Cast Mates: Australian actors in Hollywood and at home
NewSouth Publishing, $34.99 pb, 320 pp
A confession: I was a child actor. Never a child star, although certainly that was the intention. For years I endured the three-hour drive from Canberra to Sydney, preparing for my five-minute meeting with some Surry Hills casting director, whose first question would inevitably be ‘How’s your American accent?’ The zenith of my career was a thirty-second commercial for the orange-flavoured soft drink Mirinda, a merchandising tie-in with the release of Spider-Man 2, shot at Fox Studios on a full-sized replica of a New York subway carriage. On the soundstage next door, Baz Luhrmann was directing Nicole Kidman in their famously extravagant campaign for Chanel No. 5. There we all were: Australians in Australia, pretending to be Americans for America. Even at that early age, I sensed that Australian cinema existed in the long shadow of Hollywood, and that there has always been, as Sam Twyford-Moore expertly describes in his new book, ‘some kind of psychic gangway between Sydney and Los Angeles’.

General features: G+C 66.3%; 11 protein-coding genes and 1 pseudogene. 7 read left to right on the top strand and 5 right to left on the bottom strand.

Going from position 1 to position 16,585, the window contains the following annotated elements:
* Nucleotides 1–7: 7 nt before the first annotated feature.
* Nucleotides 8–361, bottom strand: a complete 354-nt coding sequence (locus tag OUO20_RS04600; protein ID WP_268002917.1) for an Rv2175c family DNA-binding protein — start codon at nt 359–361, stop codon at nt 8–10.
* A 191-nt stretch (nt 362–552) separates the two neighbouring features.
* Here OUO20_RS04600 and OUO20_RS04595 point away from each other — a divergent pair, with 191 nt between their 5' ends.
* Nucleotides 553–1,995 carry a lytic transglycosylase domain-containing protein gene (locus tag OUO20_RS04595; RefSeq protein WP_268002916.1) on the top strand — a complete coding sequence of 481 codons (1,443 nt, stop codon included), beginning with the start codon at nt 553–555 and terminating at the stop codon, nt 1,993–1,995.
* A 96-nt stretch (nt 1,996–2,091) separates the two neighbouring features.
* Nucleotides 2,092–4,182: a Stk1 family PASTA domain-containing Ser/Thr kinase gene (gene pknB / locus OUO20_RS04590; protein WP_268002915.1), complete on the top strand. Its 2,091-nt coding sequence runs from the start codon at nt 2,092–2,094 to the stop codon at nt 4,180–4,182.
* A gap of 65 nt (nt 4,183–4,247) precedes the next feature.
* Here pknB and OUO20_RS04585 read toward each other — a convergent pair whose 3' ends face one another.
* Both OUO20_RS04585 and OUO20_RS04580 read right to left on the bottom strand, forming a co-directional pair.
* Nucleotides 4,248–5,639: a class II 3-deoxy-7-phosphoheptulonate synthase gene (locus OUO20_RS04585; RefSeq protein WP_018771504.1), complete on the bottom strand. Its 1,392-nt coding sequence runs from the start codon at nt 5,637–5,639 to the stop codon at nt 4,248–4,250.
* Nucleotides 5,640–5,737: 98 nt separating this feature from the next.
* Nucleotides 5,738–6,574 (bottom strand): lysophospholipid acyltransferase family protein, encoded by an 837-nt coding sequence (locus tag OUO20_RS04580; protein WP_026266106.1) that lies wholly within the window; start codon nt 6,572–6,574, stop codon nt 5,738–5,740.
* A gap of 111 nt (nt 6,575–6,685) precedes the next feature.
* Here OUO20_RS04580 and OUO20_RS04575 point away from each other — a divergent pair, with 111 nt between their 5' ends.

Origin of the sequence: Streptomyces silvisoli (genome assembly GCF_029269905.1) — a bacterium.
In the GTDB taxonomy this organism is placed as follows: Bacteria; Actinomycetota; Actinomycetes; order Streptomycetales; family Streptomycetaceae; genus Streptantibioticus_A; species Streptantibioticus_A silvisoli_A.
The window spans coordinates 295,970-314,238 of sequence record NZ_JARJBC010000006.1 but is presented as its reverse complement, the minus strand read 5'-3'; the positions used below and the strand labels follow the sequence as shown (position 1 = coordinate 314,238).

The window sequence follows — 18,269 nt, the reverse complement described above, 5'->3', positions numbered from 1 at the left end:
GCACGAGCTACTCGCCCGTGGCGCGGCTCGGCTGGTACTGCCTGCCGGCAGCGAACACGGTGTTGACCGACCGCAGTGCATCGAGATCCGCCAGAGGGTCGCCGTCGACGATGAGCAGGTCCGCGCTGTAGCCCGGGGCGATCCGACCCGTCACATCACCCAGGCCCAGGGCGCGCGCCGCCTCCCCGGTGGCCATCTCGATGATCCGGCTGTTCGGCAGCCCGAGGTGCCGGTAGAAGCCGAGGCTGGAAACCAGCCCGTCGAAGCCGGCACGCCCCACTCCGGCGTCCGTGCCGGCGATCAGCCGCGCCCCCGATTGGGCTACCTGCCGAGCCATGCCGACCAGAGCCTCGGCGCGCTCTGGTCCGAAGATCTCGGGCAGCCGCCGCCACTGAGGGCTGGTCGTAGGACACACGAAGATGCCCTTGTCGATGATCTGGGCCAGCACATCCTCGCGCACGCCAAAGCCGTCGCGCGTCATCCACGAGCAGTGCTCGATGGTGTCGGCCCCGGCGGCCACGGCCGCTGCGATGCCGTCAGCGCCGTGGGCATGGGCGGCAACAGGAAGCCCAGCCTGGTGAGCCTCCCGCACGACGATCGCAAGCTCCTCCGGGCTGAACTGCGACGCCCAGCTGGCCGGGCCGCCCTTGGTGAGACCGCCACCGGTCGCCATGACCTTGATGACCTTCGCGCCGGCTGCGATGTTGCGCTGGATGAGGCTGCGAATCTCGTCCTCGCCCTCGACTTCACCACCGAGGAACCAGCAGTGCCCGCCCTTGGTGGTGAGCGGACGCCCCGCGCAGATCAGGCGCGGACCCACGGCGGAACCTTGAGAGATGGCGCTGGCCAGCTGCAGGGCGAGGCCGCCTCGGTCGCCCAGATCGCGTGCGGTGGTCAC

So I might be uniquely primed to engage with Twyford-Moore’s group bio-history Cast Mates: Australian actors in Hollywood and at home, which I gleefully devoured as though it had been algorithmically concocted specifically for me. In its pages I found a deep resonance with my own artistic ambitions, and profound reflections on the conditions that continue to shape the Australian arts. While Cast Mates may prove too dense or too niche for the casual reader, those on Twyford-Moore’s wavelength will find it superbly researched, fiendishly funny, and achingly astute, as entertaining as any of the cinematic outings it weaves into its exuberant journey.